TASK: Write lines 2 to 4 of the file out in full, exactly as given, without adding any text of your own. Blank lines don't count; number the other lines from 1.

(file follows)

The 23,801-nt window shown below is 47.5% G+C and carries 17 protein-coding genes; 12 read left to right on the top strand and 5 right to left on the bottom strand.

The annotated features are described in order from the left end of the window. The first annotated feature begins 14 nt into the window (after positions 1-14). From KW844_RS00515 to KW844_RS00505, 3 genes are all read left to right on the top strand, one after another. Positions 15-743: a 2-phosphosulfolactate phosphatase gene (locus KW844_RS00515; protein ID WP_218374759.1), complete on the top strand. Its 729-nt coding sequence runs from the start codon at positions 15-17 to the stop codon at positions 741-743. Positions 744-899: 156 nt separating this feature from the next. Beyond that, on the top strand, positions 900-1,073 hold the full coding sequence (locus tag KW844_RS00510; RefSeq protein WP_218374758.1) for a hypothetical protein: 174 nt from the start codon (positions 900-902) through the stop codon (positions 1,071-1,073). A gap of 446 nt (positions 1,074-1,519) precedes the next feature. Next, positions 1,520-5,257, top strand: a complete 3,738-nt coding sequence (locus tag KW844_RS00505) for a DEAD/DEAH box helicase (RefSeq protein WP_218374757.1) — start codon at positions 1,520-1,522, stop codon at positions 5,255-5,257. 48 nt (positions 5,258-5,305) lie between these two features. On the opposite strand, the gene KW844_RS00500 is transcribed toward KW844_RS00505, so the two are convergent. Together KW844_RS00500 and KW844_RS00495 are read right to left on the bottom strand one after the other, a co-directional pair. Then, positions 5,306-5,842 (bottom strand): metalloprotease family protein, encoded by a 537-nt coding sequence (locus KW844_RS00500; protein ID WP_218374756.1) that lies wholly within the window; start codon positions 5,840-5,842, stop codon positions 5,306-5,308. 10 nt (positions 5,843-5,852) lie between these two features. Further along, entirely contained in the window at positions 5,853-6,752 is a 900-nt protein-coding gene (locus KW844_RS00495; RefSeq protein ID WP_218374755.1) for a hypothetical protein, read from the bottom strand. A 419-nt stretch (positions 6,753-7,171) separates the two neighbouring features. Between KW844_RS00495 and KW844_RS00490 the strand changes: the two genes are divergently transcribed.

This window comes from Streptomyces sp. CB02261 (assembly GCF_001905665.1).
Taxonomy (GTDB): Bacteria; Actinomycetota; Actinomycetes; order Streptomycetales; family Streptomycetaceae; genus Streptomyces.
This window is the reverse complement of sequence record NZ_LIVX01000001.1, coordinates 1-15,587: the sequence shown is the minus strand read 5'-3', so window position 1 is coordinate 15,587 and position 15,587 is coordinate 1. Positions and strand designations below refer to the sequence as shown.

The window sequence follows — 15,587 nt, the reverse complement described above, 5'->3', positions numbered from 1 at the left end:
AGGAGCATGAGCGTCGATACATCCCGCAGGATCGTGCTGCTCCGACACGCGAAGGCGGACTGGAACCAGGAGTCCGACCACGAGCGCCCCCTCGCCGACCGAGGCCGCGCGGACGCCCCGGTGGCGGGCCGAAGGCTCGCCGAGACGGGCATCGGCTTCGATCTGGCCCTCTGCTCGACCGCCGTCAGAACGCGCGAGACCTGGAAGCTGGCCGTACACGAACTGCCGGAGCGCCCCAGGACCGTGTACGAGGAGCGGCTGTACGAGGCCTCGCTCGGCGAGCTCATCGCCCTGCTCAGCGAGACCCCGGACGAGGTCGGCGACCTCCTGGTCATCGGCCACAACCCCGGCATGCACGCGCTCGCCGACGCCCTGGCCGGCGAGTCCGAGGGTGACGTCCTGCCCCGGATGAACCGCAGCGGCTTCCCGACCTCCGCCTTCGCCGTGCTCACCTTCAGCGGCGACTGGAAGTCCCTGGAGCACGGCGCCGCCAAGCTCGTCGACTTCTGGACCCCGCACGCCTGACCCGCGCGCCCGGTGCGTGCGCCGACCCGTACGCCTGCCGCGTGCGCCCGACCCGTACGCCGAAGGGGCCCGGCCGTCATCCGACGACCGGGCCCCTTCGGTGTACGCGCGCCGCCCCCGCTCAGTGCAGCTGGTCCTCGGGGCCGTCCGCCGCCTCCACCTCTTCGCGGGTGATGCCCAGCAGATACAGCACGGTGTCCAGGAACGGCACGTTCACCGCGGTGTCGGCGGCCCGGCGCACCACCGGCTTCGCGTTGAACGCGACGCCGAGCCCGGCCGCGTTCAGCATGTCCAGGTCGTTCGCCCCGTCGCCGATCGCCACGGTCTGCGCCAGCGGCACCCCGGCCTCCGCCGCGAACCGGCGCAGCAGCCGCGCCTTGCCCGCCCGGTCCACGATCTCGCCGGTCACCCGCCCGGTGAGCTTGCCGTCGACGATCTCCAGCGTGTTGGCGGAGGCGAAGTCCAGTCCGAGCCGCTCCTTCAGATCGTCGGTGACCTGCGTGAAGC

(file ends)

The annotated features are described in order from the left end of the window. The first annotated feature begins 14 nt into the window (after positions 1-14). From KW844_RS00515 to KW844_RS00505, 3 genes are all read left to right on the top strand, one after another. Positions 15-743: a 2-phosphosulfolactate phosphatase gene (locus KW844_RS00515; protein ID WP_218374759.1), complete on the top strand. Its 729-nt coding sequence runs from the start codon at positions 15-17 to the stop codon at positions 741-743. Positions 744-899: 156 nt separating this feature from the next. Beyond that, on the top strand, positions 900-1,073 hold the full coding sequence (locus tag KW844_RS00510; RefSeq protein WP_218374758.1) for a hypothetical protein: 174 nt from the start codon (positions 900-902) through the stop codon (positions 1,071-1,073). A gap of 446 nt (positions 1,074-1,519) precedes the next feature. Next, positions 1,520-5,257, top strand: a complete 3,738-nt coding sequence (locus tag KW844_RS00505) for a DEAD/DEAH box helicase (RefSeq protein WP_218374757.1) — start codon at positions 1,520-1,522, stop codon at positions 5,255-5,257. 48 nt (positions 5,258-5,305) lie between these two features. On the opposite strand, the gene KW844_RS00500 is transcribed toward KW844_RS00505, so the two are convergent. Together KW844_RS00500 and KW844_RS00495 are read right to left on the bottom strand one after the other, a co-directional pair. Then, positions 5,306-5,842 (bottom strand): metalloprotease family protein, encoded by a 537-nt coding sequence (locus KW844_RS00500; protein ID WP_218374756.1) that lies wholly within the window; start codon positions 5,840-5,842, stop codon positions 5,306-5,308. 10 nt (positions 5,843-5,852) lie between these two features. Further along, entirely contained in the window at positions 5,853-6,752 is a 900-nt protein-coding gene (locus KW844_RS00495; RefSeq protein ID WP_218374755.1) for a hypothetical protein, read from the bottom strand. A 419-nt stretch (positions 6,753-7,171) separates the two neighbouring features. Between KW844_RS00495 and KW844_RS00490 the strand changes: the two genes are divergently transcribed.

This window comes from Streptomyces sp. CB02261 (assembly GCF_001905665.1).
Taxonomy (GTDB): Bacteria; Actinomycetota; Actinomycetes; order Streptomycetales; family Streptomycetaceae; genus Streptomyces.